Birth Control Pills (Oral Contraceptives)

  • Medical Author:
    Melissa Conrad Stöppler, MD

    Melissa Conrad Stöppler, MD, is a U.S. board-certified Anatomic Pathologist with subspecialty training in the fields of Experimental and Molecular Pathology. Dr. Stöppler's educational background includes a BA with Highest Distinction from the University of Virginia and an MD from the University of North Carolina. She completed residency training in Anatomic Pathology at Georgetown University followed by subspecialty fellowship training in molecular diagnostics and experimental pathology.

  • Medical and Pharmacy Editor: Jay W. Marks, MD
    Jay W. Marks, MD

    Jay W. Marks, MD

    Jay W. Marks, MD, is a board-certified internist and gastroenterologist. He graduated from Yale University School of Medicine and trained in internal medicine and gastroenterology at UCLA/Cedars-Sinai Medical Center in Los Angeles.

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A number of medications, including some antibiotics and antiseizure medications, can decrease the blood levels of oral contraceptive hormones, but an actual decrease in the effectiveness of the oral contraceptive has not been convincingly proven. Nonetheless, because of this theoretical possibility, some physicians recommend backup contraceptive methods during antibiotic use. Examples of medications that increase the elimination of estrogens include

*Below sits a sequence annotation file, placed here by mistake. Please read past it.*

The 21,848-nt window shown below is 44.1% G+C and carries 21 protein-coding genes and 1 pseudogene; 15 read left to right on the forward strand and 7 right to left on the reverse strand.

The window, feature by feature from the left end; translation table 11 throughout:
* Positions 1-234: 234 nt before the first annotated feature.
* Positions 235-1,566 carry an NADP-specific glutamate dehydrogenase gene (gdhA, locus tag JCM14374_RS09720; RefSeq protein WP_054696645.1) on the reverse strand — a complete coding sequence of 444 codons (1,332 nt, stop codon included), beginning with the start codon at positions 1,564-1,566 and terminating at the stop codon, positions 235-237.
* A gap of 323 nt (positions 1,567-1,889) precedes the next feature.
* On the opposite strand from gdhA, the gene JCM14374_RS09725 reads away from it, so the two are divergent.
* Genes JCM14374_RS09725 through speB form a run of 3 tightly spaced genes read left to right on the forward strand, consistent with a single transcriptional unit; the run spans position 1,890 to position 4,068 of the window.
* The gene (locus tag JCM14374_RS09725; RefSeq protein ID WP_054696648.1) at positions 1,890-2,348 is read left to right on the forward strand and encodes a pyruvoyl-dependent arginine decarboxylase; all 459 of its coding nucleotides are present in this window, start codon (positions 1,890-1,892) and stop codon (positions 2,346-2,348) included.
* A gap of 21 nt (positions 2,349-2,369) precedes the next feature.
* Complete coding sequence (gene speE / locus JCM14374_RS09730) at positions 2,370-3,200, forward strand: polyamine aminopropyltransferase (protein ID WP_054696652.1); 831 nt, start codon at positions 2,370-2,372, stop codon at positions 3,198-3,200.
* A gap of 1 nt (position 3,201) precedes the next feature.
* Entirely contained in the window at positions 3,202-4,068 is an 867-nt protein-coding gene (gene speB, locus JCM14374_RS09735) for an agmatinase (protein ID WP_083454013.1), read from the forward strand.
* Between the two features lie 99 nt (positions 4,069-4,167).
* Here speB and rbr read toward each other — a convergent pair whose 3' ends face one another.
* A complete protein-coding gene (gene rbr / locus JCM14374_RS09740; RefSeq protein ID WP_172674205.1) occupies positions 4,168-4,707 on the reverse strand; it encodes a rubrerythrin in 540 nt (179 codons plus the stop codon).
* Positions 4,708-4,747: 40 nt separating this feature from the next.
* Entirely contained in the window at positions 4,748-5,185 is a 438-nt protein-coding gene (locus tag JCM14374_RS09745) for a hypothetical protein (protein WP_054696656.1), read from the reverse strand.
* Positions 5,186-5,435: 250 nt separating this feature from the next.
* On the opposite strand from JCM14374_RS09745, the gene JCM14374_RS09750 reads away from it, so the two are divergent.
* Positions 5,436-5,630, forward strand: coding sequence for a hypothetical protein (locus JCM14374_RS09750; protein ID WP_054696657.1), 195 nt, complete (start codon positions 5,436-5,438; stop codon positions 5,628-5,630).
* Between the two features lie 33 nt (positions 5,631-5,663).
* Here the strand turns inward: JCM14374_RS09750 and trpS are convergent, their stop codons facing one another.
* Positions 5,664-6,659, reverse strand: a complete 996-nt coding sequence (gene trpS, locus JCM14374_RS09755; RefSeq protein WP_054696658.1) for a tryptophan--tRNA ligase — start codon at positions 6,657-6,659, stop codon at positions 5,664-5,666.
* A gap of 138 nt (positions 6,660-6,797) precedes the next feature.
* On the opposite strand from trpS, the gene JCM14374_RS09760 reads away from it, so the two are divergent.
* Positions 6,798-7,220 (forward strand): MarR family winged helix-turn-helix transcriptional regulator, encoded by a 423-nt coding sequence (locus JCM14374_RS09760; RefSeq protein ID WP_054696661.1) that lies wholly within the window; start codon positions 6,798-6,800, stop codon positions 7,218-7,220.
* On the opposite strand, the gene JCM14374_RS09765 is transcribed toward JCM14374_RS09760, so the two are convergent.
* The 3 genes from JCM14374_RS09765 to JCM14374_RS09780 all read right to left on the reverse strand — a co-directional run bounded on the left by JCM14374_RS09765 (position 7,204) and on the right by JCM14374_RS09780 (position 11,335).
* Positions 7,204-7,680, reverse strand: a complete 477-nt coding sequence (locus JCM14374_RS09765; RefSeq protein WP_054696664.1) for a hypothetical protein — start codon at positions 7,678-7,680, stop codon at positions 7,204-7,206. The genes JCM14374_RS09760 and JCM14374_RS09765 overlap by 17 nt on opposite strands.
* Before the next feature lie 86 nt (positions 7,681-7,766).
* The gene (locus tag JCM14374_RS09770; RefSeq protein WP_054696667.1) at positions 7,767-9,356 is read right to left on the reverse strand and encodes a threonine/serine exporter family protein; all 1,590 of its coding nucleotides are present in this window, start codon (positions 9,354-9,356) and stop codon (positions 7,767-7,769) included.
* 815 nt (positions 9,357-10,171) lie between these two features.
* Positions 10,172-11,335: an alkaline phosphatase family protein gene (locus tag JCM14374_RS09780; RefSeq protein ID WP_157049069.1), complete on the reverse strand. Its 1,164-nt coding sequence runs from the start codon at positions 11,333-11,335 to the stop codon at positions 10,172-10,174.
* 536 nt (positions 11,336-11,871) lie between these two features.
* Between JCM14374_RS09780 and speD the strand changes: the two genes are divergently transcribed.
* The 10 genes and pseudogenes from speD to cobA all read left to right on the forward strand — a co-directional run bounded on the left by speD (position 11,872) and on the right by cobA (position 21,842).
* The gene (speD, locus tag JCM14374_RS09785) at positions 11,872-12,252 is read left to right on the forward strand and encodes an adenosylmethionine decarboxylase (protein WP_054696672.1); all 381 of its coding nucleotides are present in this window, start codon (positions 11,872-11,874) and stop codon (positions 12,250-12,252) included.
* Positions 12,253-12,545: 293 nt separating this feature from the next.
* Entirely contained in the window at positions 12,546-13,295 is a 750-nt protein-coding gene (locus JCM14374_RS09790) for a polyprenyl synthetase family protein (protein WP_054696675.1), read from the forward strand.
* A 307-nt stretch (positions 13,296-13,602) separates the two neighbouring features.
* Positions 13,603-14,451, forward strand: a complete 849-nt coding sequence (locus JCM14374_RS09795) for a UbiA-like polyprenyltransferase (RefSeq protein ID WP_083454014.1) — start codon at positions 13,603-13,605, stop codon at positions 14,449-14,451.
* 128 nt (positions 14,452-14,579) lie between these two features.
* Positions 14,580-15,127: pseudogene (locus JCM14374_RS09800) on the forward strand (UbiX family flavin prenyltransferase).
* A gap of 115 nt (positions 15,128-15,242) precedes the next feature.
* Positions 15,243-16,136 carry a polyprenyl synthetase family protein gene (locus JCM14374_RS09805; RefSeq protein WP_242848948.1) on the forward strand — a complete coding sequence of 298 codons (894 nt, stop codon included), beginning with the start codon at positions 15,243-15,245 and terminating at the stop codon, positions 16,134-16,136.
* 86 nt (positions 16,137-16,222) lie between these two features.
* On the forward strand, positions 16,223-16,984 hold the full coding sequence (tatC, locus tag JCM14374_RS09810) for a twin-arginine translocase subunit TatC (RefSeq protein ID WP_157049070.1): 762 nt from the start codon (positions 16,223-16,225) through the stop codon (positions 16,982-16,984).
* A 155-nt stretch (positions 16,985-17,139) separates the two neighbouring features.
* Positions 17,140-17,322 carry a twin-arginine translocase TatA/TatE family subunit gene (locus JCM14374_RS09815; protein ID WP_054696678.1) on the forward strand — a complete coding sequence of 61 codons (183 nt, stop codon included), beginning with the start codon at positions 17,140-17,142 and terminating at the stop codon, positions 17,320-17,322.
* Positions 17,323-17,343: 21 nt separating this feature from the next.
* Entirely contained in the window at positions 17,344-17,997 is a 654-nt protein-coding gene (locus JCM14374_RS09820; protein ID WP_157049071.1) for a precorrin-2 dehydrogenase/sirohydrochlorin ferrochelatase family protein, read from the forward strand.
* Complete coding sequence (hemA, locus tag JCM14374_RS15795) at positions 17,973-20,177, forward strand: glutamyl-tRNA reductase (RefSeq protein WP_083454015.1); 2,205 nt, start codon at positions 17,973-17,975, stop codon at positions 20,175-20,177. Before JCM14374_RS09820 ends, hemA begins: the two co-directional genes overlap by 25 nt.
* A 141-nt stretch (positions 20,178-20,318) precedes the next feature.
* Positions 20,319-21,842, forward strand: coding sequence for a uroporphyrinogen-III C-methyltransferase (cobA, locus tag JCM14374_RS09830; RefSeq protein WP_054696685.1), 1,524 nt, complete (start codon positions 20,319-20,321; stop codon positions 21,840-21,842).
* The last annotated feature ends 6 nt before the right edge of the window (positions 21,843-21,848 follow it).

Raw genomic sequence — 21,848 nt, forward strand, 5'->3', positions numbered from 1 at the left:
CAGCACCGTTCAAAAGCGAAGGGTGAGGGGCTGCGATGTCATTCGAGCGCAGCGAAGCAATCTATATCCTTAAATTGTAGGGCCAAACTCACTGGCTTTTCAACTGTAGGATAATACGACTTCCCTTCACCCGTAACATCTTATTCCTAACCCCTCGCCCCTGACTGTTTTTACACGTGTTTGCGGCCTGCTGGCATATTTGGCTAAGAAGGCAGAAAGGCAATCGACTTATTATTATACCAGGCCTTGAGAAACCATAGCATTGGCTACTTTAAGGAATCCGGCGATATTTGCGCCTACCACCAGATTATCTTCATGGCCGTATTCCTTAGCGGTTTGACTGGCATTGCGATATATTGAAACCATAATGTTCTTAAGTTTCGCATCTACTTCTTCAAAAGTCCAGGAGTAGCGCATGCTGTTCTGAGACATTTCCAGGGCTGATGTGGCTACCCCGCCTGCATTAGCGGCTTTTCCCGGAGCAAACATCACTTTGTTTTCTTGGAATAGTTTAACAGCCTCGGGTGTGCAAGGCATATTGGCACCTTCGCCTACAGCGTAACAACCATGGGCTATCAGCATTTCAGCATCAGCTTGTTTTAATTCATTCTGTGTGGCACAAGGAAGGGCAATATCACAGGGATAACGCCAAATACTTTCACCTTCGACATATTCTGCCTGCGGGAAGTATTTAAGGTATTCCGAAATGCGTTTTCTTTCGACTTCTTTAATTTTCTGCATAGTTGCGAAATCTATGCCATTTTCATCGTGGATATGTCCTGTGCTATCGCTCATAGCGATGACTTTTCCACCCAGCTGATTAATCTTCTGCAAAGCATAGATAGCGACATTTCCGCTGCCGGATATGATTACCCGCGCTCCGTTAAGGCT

Birth control pills with higher concentrations of estrogen or alternative forms of contraception may be necessary in women using those medications.

PREGNANCY: Rarely, fetal abnormalities (including those of the vertebrae, anus, heart, trachea, esophagus, kidney, and limbs) have been reported (in about seven per 10,000 cases of exposure during pregnancy to oral contraceptives), but a clear association with fetal abnormalities has not been firmly established. Modified development of the sexual organs occurs somewhat more frequently, in about three per 1,000 cases of exposure. Specifically, masculinization of female infants has been reported with norethindrone and norethynodrel. Increased blood bilirubin concentrations and jaundice have been reported in infants born to women who took oral contraceptives shortly before and after conception.

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